As Immigration and Migrant workers were a major factor in the Leave vote last May it is interesting to note that probably migrant workers who are probably poorest paid and face the worst working conditions will be allowed to continue to come to the UK
The environment secretary says she is “absolutely committed” to ensuring that British farmers have access to migrant workers after Brexit.
Mrs Leadsom also said that leaving the EU will allow the government to slash “ridiculous” farming red tape.
Around 60,000 seasonal workers come to the UK each summer, mainly from eastern Europe.
Many crop growers depend on these labourers to plant, pick and pack a variety of fruit and vegetables. Mrs Leadsom acknowledged that this was a key issue and was worrying farmers across the UK.
“I’ve heard this loud and clear around the country, whether in Herefordshire, Sussex, or Northamptonshire, and I want to pay tribute to the many workers from Europe who contribute so much to our farming industry and rural communities,” she told the Oxford Farming Conference.
“Access to labour is very much an important part of our current discussions – and we’re committed to working with you to make sure you have the right people with the right skills.”
I don’t know what the “right skills ” needed for the sought of workers needed for agricultural work but I suspect Mrs Leadsom’s opinion is that it is to accept conditions most UK workers would find appalling.
Meanwhile Labour MP Stephen Kinnock seems to be also arguing a “progressive, fair and managed” migration system would be in line with Labour
values and address the concerns of millions of voters. which is code for we must appear to be seen as being opposed to Free Movement
Writing for the Observer
, the Labour MPs Stephen Kinnock
and Emma Reynolds insist that the “mixed messages” from Labour over immigration are proving “deeply corrosive” of voters’ trust. They insist that it is time to unite behind a credible approach that recognises the strength of feeling in the country about rising immigrant numbers, while protecting UK and European workers and the economy.
Announcing their blueprint for change – with support from senior figures, including the party’s former policy chief and MP for Dagenham, Jon Cruddas, and former shadow cabinet members Rachel Reeves and Caroline Flint – they say Labour should press Theresa May to put a two-tier system of controls at the heart of Brexit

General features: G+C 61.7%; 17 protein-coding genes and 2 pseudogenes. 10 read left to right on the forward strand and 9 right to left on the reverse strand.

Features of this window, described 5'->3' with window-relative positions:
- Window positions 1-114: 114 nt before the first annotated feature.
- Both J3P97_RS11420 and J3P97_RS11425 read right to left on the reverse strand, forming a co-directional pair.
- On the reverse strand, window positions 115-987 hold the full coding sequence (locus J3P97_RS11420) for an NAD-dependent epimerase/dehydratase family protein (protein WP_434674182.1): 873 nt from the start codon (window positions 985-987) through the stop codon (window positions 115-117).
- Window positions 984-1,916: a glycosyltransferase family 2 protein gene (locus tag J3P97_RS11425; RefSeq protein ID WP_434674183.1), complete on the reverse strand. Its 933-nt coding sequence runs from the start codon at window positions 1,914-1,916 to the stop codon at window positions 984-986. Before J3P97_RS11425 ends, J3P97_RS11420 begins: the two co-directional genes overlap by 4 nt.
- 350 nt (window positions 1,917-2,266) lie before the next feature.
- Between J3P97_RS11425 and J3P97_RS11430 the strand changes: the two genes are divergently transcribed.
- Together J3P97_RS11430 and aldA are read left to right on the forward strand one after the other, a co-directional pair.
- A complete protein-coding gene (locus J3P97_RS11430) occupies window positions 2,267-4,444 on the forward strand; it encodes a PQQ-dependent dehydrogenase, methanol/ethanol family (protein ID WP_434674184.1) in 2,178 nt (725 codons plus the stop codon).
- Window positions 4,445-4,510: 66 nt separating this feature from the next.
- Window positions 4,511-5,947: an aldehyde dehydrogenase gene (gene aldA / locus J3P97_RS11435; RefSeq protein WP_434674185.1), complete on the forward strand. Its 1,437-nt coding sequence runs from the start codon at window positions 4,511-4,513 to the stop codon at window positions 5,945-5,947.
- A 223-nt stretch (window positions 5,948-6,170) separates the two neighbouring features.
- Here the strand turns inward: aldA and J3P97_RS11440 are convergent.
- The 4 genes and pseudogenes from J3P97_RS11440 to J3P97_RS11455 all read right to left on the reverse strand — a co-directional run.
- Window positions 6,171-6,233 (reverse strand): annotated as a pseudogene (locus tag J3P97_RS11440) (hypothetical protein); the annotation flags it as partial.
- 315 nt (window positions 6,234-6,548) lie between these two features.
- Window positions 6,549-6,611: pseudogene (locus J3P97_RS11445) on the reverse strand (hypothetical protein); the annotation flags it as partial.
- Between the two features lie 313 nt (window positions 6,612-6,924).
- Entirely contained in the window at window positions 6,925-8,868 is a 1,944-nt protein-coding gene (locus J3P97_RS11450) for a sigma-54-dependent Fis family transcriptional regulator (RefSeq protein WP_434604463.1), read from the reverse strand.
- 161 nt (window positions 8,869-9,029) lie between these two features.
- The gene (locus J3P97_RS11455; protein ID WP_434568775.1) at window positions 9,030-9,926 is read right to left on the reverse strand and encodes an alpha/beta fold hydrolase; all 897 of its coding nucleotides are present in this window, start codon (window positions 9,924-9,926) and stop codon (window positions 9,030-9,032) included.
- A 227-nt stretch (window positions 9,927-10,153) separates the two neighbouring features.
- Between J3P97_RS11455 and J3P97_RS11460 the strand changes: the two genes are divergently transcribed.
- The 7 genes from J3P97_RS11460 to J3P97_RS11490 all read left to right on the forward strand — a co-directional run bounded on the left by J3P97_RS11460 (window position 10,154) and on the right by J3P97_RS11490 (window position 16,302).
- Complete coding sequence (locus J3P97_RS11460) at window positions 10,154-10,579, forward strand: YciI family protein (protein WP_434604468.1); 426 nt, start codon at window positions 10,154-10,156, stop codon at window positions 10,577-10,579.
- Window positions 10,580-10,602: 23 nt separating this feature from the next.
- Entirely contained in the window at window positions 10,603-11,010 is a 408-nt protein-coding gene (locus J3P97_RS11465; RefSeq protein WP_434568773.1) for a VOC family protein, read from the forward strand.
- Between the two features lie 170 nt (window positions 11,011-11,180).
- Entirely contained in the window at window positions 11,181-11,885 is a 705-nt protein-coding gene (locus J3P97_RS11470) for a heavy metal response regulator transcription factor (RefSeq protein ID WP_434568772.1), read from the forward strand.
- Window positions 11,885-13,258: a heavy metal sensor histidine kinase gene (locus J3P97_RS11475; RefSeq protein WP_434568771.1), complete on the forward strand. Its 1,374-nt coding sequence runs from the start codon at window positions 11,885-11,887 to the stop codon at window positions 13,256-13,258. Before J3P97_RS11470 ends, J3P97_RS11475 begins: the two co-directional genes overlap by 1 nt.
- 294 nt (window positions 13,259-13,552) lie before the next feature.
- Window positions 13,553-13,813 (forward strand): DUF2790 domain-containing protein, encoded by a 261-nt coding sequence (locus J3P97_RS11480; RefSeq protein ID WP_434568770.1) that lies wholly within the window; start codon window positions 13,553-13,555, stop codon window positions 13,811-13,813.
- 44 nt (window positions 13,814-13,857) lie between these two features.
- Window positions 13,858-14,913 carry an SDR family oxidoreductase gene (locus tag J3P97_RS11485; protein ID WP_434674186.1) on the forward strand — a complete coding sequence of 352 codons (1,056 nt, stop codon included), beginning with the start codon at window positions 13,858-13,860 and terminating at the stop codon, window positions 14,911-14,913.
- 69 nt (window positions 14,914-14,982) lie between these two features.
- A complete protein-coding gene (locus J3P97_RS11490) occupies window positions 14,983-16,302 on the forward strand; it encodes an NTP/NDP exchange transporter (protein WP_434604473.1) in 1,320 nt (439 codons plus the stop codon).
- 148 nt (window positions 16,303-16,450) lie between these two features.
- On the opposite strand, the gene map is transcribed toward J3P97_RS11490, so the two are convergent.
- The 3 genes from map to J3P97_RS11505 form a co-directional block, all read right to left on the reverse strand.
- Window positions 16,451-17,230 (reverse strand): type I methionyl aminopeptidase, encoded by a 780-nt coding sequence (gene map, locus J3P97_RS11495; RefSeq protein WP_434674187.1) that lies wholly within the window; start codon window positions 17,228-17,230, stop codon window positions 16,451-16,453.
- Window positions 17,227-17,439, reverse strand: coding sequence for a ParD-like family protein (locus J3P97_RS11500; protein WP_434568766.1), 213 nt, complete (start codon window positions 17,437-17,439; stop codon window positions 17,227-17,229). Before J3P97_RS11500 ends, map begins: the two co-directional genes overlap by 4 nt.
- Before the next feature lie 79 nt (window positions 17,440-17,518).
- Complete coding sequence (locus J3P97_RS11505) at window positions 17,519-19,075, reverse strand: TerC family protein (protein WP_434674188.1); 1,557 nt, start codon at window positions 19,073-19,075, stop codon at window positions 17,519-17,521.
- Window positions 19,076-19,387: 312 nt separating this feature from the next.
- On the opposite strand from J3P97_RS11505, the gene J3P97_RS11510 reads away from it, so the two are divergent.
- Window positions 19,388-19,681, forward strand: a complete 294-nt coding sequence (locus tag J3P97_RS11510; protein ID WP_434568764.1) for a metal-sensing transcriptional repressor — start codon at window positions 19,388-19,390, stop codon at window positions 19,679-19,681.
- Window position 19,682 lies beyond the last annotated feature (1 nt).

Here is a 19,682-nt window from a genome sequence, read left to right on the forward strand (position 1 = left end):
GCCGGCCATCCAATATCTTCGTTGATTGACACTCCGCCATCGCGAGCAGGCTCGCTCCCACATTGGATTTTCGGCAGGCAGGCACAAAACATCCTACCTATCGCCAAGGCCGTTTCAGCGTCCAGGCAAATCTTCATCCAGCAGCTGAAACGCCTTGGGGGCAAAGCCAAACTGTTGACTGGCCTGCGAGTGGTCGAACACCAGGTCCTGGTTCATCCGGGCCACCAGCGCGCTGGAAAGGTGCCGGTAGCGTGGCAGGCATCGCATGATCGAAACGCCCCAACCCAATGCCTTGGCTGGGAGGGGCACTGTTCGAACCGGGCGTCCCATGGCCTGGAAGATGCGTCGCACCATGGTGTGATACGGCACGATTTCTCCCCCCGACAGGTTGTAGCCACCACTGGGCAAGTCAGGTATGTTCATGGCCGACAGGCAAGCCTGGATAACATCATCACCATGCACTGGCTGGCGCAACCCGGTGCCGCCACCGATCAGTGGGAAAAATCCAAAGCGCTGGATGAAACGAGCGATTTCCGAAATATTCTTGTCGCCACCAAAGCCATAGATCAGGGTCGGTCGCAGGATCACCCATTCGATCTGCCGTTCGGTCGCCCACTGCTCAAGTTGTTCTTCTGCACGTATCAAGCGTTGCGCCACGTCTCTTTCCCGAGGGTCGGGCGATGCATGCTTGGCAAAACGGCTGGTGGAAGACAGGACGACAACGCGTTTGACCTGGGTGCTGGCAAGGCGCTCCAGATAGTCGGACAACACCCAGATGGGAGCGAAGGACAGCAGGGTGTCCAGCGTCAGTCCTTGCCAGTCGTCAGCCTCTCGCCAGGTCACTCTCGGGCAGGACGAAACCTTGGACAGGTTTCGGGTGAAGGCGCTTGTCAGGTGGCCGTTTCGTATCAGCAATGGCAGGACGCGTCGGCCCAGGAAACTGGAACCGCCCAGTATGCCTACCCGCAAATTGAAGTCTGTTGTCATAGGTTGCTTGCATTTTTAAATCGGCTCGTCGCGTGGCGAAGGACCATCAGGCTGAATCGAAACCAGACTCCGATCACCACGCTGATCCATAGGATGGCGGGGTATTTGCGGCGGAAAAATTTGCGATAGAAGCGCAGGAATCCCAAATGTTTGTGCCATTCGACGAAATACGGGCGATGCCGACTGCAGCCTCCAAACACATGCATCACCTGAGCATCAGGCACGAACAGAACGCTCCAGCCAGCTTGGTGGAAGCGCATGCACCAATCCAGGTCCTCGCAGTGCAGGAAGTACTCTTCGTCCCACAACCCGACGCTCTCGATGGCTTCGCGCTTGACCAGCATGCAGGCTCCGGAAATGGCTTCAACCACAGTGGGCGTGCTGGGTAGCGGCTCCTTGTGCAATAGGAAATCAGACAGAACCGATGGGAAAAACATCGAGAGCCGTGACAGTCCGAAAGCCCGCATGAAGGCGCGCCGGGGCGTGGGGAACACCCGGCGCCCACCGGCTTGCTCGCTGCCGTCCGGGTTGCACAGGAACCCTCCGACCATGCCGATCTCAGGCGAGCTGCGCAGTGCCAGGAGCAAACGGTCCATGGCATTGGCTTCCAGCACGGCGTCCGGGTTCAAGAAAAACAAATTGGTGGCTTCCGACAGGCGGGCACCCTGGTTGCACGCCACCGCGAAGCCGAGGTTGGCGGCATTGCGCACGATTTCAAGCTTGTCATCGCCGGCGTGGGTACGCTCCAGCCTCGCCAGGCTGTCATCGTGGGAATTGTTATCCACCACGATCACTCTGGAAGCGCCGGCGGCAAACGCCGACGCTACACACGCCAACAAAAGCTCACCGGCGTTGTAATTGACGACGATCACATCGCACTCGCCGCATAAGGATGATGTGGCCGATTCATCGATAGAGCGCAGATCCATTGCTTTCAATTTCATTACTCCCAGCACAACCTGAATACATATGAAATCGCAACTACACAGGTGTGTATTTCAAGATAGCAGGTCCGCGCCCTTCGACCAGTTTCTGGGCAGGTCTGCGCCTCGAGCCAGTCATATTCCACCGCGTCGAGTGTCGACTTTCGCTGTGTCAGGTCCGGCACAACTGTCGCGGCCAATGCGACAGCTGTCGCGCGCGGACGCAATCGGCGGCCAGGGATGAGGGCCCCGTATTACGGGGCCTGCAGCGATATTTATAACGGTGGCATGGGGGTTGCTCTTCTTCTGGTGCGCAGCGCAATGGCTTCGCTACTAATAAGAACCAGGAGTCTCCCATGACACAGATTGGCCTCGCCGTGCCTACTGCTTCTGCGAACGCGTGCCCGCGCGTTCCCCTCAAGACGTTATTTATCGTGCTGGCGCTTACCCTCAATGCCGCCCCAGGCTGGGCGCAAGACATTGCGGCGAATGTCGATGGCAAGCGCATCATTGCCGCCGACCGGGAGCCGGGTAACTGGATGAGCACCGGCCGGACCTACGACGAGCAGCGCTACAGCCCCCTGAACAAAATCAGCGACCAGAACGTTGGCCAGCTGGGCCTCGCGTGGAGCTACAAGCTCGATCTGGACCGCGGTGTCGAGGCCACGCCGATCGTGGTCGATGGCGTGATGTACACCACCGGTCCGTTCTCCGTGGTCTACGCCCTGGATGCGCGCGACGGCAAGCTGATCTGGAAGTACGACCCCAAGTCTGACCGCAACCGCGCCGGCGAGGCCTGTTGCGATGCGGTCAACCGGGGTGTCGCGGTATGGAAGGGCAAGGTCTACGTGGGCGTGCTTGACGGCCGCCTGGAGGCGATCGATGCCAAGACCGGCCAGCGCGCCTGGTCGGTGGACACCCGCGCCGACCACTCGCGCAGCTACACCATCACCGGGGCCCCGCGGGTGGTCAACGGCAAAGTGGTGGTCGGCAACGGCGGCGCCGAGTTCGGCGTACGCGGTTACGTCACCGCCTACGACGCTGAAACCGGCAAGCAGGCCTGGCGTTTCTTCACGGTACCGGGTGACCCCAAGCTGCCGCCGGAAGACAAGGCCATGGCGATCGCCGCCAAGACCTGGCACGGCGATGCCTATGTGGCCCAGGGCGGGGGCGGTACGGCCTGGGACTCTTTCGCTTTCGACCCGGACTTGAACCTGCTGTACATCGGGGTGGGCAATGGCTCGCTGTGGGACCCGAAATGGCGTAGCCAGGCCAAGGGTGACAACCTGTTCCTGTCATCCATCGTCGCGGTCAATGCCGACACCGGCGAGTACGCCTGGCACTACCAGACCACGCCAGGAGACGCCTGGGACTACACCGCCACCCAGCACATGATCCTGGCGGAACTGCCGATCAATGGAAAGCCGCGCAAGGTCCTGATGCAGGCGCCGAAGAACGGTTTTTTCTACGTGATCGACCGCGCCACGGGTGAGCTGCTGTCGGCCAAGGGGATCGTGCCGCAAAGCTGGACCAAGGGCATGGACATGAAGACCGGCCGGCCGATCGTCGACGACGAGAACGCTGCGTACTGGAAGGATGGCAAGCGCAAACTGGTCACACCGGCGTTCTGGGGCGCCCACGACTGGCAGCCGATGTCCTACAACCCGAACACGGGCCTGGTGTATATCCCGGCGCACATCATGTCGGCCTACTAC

Tier one would include highly skilled individuals such as doctors, teachers and engineers, who would be admitted to take on specific jobs. EU students with a place at British universities would also be included in this tier.
So its the “Good Immigrants” argument for Tier one
As for Tier two would be made up of low-skilled and semi-skilled EU workers, whose numbers would be limited by sector-based quotas, negotiated between government, industry and trade unions. These sectors would include agriculture, food processing, retail, construction and hospitality.
So again the poor paid often exploited workers that Mrs Leadsom was refering to.
I wonder what Tier Stephen Kinnock placed himself in when he joined the World Economic Forum as director, head of Europe and Central Asia, based in Geneva, Switzerland.
In June 2010, the Danish tabloid BT accused Kinnock of tax evasion.[ At that time he was paying tax in Switzerland where his workplace was situated, and therefore had his main residence there, although his wife’s the then Danish Prime Minister political website states that “The family lives in Østerbro in Copenhagen”. The couple had previously stated to the media that Kinnock would spend his weekends in Denmark, sometimes including Thursday, and that he regarded his home and base as being exclusively with his family in Copenhagen. According to the tabloid, he would possibly exceed 183 days a year in Denmark, meaning he would be fully taxable there
So Mr Kinnock was for a period at least was working in Geneva and living in Denmark whilst being a UK citizen.
So I wonder if he could tell us what “Tier” someone from Poland say working in the financial sector in London but claiming to be living in France would be in?
Indeed when it comes to Immigration there will be no limit of Non Uk Citizens working in the financial centre in London.
So we seem to be approaching a Labeling of Immigrant as
Not to be touched: Fat Cat Bankers.
Good: Doctors, Teachers and Engineers,
Useful : Agriculture, Food Processing, Retail, Construction and Hospitality.
Bad: Well perhaps we should be told?